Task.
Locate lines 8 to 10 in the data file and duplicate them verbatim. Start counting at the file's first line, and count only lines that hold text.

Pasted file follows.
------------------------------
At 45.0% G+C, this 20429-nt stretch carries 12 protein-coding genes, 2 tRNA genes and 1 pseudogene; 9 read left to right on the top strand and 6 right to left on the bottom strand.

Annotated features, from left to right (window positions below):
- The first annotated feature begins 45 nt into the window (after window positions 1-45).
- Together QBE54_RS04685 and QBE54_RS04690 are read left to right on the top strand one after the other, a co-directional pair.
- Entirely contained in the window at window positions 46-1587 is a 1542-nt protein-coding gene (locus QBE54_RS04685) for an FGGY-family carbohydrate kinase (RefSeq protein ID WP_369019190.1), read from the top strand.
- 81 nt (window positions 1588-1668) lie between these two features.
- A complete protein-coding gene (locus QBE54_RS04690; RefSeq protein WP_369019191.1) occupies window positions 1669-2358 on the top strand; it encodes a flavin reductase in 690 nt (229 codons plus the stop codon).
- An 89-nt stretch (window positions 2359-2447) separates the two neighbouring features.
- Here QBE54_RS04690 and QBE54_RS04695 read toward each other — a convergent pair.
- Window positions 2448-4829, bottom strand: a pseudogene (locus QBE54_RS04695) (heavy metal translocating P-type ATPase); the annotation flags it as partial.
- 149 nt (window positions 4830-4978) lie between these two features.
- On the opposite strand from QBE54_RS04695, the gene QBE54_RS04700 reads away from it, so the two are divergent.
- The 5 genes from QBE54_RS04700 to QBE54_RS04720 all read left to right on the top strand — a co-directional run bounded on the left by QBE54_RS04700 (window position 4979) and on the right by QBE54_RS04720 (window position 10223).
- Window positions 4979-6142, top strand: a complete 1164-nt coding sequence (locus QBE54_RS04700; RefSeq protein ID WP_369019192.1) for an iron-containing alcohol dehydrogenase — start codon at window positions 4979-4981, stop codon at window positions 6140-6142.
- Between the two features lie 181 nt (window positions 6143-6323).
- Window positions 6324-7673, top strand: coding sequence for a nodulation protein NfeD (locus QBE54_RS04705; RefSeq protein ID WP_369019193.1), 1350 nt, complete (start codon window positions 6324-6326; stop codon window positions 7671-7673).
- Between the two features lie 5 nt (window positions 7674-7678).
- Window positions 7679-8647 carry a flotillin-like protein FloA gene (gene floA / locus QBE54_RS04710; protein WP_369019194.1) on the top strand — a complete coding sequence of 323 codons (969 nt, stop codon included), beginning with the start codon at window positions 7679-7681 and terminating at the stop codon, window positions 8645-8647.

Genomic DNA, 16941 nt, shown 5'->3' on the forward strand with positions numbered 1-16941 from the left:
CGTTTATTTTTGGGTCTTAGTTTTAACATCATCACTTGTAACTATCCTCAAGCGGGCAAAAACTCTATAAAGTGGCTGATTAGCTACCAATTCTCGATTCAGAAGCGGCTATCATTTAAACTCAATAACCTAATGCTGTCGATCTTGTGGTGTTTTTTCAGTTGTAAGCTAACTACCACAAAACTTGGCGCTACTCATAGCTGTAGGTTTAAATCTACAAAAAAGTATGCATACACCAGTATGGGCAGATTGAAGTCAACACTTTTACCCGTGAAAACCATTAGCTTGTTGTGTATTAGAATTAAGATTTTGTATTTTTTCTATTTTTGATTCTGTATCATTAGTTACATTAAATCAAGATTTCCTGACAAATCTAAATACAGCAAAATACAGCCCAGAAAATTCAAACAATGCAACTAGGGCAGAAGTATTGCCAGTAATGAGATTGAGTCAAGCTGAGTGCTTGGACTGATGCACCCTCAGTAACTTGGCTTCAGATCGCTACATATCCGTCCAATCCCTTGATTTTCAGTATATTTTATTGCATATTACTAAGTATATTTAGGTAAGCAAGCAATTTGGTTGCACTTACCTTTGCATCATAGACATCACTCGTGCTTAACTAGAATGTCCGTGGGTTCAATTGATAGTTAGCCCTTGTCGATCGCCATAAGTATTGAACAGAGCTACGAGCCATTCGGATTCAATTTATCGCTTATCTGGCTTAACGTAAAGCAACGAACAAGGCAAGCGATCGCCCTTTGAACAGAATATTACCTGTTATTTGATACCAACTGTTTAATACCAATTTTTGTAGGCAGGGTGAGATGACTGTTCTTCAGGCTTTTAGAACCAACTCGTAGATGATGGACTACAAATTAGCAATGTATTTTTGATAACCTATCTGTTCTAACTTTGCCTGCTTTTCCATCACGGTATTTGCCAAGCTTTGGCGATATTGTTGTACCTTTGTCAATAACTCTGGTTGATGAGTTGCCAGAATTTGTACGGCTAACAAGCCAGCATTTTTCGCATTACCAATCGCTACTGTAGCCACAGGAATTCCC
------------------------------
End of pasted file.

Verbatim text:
- An 89-nt stretch (window positions 2359-2447) separates the two neighbouring features.
- Here QBE54_RS04690 and QBE54_RS04695 read toward each other — a convergent pair.
- Window positions 2448-4829, bottom strand: a pseudogene (locus QBE54_RS04695) (heavy metal translocating P-type ATPase); the annotation flags it as partial.